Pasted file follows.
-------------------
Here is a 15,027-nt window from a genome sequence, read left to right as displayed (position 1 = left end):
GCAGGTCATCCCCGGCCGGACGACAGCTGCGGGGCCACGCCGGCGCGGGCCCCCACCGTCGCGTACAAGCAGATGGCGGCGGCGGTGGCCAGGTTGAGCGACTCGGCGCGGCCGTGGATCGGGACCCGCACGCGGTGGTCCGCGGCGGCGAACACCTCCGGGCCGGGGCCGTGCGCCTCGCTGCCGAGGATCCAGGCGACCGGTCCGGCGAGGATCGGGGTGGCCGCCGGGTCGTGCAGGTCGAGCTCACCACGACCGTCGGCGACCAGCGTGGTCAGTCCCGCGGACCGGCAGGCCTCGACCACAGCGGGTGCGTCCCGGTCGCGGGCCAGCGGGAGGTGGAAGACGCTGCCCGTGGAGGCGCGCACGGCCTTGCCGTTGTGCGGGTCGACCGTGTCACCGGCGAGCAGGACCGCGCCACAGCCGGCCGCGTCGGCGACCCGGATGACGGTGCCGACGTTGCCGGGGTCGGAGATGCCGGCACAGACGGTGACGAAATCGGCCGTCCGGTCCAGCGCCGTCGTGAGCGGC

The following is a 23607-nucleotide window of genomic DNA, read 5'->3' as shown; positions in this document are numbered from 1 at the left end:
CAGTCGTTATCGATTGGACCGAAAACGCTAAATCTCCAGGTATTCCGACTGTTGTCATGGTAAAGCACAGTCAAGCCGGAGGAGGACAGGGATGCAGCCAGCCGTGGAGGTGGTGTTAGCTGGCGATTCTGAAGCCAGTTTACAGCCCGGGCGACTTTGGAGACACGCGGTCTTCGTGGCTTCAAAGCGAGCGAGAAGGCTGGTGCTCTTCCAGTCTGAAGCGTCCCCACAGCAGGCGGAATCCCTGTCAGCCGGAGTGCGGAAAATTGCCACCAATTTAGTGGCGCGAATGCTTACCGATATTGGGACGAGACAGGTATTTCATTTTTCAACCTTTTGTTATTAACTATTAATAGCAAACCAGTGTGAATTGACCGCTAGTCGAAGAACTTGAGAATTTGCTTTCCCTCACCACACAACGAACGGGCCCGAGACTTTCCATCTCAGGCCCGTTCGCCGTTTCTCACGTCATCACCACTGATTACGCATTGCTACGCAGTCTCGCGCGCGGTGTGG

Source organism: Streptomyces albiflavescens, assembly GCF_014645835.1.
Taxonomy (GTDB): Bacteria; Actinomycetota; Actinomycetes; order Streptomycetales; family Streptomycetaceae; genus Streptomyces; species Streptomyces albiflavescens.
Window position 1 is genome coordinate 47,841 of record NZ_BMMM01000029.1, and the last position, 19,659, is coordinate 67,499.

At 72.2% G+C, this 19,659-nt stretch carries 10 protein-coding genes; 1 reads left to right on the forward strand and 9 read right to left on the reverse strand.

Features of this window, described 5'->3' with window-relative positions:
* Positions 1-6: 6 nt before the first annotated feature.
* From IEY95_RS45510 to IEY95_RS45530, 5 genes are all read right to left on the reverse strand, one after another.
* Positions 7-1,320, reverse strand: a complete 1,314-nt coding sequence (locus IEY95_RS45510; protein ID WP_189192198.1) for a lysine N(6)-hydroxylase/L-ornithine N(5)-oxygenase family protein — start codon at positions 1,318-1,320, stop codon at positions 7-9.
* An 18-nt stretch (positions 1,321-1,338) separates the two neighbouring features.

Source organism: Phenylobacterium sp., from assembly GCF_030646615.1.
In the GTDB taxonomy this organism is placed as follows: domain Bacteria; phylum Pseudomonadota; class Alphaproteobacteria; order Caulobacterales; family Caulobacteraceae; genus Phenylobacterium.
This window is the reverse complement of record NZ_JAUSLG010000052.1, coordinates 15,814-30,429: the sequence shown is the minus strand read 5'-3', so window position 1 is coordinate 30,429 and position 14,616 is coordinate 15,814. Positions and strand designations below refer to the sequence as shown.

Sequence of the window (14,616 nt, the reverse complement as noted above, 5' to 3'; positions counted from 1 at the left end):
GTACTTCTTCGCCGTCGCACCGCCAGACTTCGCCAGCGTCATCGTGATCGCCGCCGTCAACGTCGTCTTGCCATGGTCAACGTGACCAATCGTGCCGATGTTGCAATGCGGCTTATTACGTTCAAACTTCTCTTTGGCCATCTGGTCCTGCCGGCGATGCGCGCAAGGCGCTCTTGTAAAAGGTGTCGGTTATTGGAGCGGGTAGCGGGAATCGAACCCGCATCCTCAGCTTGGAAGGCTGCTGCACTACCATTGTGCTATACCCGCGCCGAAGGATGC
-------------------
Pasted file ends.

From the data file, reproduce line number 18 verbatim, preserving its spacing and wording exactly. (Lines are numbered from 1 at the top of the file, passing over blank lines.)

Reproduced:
GTACTTCTTCGCCGTCGCACCGCCAGACTTCGCCAGCGTCATCGTGATCGCCGCCGTCAACGTCGTCTTGCCATGGTCAACGTGACCAATCGTGCCGATGTTGCAATGCGGCTTATTACGTTCAAACTTCTCTTTGGCCATCTGGTCCTGCCGGCGATGCGCGCAAGGCGCTCTTGTAAAAGGTGTCGGTTATTGGAGCGGGTAGCGGGAATCGAACCCGCATCCTCAGCTTGGAAGGCTGCTGCACTACCATTGTGCTATACCCGCGCCGAAGGATGC